GOP-Led State House Approves Election Audit

Chester County, Pa., election workers check mail-in and absentee ballots for the 2020 General Election in the United States at West Chester University, Nov. 3, 2020, in West Chester, Pa. (AP Photo/Matt Slocum)

By Ashley Adams

November 21, 2020

Gov. Tom Wolf said the state House Legislative Budget and Finance Committee has no authority to audit the election, and the audit “would be incomplete, duplicative, and unreliable.”

Citing confusion and inconsistencies from federal and state court decisions, orders, and administrative guidance, Republicans in the Pennsylvania House successfully pushed through a proposal to review election procedures.

The resolution directs the Legislative Budget and Finance Committee, or a contractor it will hire, to conduct a study and report back with the results by February. 

The measure passed by a vote of 112 to 90. It does not need to be approved by Gov. Tom Wolf or the state Senate. There is no limit on how much the committee can spend on the study.

GOP lawmakers said the study is about due process and making sure there is accountability in the election process. 

House Democrats argued that the proposed study was an unnecessary and an unconstitutional waste of money.

“The Legislative Budget Finance Committee has no expertise or role in election administration and no statutory authority outside the fiscal realm, and it is inappropriate to pretend it does,” Wolf said in a statement. “An audit by the LBFC would be incomplete, duplicative, and unreliable.”

Department of State spokeswoman Wanda Murren said the state has plans for another “risk limiting” audit under a pilot program to apply statistical tools to the Nov. 3 election, measuring its accuracy and to check for possible interference.

“Instead of the House Republicans interfering in an existing and trustworthy audit process, especially when they were on the ballot, they should allow the non-partisan experts to do their job. That is the best way to ensure the public can have faith in the audit results,” Murren said.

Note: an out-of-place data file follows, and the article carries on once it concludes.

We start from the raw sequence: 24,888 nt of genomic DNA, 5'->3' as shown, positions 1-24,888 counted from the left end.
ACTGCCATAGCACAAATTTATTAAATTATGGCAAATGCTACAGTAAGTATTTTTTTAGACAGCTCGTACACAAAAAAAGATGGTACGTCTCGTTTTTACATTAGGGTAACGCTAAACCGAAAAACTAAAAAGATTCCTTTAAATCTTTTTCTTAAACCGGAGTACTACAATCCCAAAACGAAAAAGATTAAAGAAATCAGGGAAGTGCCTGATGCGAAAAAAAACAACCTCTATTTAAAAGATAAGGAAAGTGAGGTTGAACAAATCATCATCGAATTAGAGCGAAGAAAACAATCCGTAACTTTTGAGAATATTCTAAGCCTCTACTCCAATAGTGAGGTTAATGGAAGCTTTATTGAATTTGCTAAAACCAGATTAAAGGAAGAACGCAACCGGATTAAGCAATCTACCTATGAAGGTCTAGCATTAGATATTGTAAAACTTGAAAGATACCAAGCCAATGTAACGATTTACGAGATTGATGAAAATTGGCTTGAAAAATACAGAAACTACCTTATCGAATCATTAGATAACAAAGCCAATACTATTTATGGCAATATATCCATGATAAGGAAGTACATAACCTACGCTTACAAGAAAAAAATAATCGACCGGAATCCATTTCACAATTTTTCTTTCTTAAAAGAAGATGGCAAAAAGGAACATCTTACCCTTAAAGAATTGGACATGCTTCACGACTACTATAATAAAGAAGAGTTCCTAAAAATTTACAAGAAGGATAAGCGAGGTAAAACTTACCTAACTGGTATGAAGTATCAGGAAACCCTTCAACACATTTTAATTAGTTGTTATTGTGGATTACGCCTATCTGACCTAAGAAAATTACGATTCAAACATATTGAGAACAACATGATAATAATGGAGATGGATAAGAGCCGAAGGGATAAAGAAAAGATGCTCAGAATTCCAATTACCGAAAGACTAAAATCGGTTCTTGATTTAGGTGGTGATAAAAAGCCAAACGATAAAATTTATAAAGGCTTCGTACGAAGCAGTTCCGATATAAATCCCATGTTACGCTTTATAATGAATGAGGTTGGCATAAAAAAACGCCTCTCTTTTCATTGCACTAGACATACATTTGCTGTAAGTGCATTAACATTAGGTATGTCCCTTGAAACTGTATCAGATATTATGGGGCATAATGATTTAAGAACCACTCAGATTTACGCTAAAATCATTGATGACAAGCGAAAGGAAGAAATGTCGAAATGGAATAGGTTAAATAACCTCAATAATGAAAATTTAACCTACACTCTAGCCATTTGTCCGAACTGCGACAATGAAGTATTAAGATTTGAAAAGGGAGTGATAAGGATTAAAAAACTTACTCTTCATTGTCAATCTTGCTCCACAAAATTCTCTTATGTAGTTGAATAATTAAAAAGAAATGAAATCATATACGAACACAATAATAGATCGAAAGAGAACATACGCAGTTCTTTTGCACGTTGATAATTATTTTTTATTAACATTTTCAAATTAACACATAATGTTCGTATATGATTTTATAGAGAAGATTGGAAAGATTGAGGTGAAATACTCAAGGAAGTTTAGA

According to the resolution, the committee study will include how many mail-in ballots were requested and counted and details about how provisional ballots were used. It will also examine the technical performance of new voting machines, how poll watchers were treated, and different county practices for “curing,” or fixing, ballots that lacked secrecy envelopes or had other problems. 

The resolution directs the Legislative Budget and Finance Committee, or a contractor it will hire, to conduct a study and report back with the results by February. 

The measure passed by a vote of 112 to 90. It does not need to be approved by Gov. Tom Wolf or the state Senate. There is no limit on how much the committee can spend on the study.

GOP lawmakers said the study is about due process and making sure there is accountability in the election process. 

House Democrats argued that the proposed study was an unnecessary and an unconstitutional waste of money.

“The Legislative Budget Finance Committee has no expertise or role in election administration and no statutory authority outside the fiscal realm, and it is inappropriate to pretend it does,” Wolf said in a statement. “An audit by the LBFC would be incomplete, duplicative, and unreliable.”

Department of State spokeswoman Wanda Murren said the state has plans for another “risk limiting” audit under a pilot program to apply statistical tools to the Nov. 3 election, measuring its accuracy and to check for possible interference.

“Instead of the House Republicans interfering in an existing and trustworthy audit process, especially when they were on the ballot, they should allow the non-partisan experts to do their job. That is the best way to ensure the public can have faith in the audit results,” Murren said.

According to the resolution, the committee study will include how many mail-in ballots were requested and counted and details about how provisional ballots were used. It will also examine the technical performance of new voting machines, how poll watchers were treated, and different county practices for “curing,” or fixing, ballots that lacked secrecy envelopes or had other problems. 

Author

  • Ashley Adams

    In her 16 years in the communications industry, Ashley Adams has worn many hats, including news reporter, public relations writer, marketing specialist, copy editor and technical writer. Ashley grew up in Berks County and has since returned to her roots to raise her three children.

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